Pharmaceuticals 13 00343 i010
    Antifungal effects; preservative for the postharvest storage of grapes and other fruits; has been shown to suppress the production of inflammatory mediators when sourced from Tea tree oil. [26][27]
    terpinene-4-ol 0.8–1.4% 4-methyl-1-propan-2-ylcyclohex-3-en-1-ol
    Pharmaceuticals 13 00343 i011
    Spasmolytic activity; anti-inflammatory properties have been characterized in constituent isolated from Melaleuca alternifolia. [28]

    * IUPAC names were obtained from; Chemical structures were obtained from



    Variation of the components in mānuka oil was found both between and within natural populations of L. scoparium [7][11][16]. Higher levels of triketones (known to have strong antibacterial properties) were predominant in samples from the East Cape population. Higher levels of the monoterpenes, α- and β-pinene, were present in the Northland populations [16]. Samples from L. scoparium grown in Australia had higher monoterpene levels and almost no triketones compared to those from New Zealand [16]. Mānuka oil from New Zealand was shown to have low concentrations of monoterpenes in comparison to kanuka oil (75% α-pinene) and negligible amounts of terpinen-4-ol and 1,8-cineole predominant in Australian tea tree oil [7]. In general, mānuka oils from different geographic locations around New Zealand can be simplified into 3 basic chemo-type groups based on the ratio of the monoterpenes:sesquiterpenes:ß-triketones [29]. These include triketone-rich in the East Cape (marketed as Manex™), monoterpene-, linalool- and eudesmol-rch in Nelson (Kaiteriteri™) and monoterpene- and pinene rich in Canterbury [5][9][16][30]. A varied chemotype in mānuka grown in South Africa in comparison to New Zealand-grown was shown by van Vurren [31]. The age of the plant also plays a role in the nature of the essential oil, with higher sesquiterpene content in young plants and a mixed amount of monoterpenes and sesquiterpenes in mature ones [9].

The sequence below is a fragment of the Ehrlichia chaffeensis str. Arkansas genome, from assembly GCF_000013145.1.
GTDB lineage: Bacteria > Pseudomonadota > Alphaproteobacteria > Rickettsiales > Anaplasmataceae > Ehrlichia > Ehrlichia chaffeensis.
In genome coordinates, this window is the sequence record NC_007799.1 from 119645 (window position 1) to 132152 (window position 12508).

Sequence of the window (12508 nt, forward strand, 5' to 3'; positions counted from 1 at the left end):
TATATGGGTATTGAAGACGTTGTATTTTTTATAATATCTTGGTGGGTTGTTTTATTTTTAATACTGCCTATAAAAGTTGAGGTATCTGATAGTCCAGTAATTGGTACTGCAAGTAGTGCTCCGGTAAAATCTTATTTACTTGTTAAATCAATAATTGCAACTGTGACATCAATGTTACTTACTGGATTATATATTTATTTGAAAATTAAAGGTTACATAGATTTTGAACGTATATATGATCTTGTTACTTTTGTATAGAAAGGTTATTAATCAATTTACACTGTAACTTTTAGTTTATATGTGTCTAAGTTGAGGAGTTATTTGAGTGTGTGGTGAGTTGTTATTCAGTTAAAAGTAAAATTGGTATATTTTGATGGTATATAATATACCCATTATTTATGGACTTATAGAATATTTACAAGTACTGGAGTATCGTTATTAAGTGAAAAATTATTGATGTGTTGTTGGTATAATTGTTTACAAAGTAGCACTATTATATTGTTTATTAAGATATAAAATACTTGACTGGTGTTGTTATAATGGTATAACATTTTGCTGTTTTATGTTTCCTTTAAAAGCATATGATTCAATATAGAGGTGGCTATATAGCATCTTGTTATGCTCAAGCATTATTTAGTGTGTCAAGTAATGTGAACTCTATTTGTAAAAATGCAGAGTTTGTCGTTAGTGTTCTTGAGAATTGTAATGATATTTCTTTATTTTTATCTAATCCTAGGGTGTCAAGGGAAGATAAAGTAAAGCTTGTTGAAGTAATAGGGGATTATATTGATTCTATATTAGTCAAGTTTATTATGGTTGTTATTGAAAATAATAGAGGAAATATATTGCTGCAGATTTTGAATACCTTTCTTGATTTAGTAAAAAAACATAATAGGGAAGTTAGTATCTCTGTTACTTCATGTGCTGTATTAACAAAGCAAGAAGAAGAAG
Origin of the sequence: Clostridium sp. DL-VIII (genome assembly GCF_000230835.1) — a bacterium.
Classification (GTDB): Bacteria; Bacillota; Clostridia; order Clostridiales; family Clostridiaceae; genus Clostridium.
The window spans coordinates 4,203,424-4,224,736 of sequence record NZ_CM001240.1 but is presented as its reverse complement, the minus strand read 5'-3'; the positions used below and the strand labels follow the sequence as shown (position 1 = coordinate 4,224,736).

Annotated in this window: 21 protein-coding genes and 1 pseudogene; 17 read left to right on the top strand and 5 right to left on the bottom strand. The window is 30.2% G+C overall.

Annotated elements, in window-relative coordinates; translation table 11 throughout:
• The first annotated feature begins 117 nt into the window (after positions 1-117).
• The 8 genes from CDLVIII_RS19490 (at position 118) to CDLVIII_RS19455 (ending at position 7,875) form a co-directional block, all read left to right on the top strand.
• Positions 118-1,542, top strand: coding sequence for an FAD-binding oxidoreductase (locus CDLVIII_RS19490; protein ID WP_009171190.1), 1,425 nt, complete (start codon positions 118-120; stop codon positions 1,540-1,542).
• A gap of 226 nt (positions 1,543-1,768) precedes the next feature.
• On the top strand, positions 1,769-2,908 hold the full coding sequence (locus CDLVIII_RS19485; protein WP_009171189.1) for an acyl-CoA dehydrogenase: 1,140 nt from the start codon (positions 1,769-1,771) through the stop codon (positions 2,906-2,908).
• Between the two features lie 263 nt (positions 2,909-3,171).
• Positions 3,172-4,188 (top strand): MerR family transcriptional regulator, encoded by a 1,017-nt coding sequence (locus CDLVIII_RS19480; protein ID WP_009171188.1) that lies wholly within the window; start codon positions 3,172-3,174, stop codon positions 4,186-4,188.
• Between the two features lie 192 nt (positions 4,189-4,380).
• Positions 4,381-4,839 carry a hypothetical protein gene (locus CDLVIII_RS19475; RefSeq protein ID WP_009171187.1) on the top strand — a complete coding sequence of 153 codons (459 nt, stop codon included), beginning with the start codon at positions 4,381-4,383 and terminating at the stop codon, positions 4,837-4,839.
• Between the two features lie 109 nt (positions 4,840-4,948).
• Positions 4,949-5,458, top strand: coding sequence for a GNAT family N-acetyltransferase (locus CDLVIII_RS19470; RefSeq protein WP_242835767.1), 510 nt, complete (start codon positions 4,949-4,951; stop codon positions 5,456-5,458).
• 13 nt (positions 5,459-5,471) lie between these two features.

The lack of consistency in constituents is a common problem with natural extracts and a source of inconsistency in medicinal properties [32]. Though mānuka oil is listed under the New Zealand Inventory of chemicals (CAS 219828- 87-2), ECHA (CAS 223749-44-8) and EINECS (425-630-7), further research into regulation, standardization and characterization of the medicinal properties from varying origins is required.

    2.2. Medicinal Properties

    Mānuka grows abundantly throughout New Zealand and has been a part of traditional Maori medicine for a variety of applications. The bark of the tree has been used for the treatment of skin diseases, as a sedative and as a mouthwash. The leaves are boiled in water for treating colds or crushed and applied to ease itching and scabs, while the leaves have been used as tea, as a febrifuge and for pain relief. The seeds were used for treating dysentery and diarrhea [33][34]. Contemporary data, prominently from in vitro studies, clearly demonstrates a broad spectrum of antibacterial, antifungal, anti-parasitic/insecticidal, anti-inflammatory, antiviral and spasmolytic activity.

    2.3 Antibacterial Activity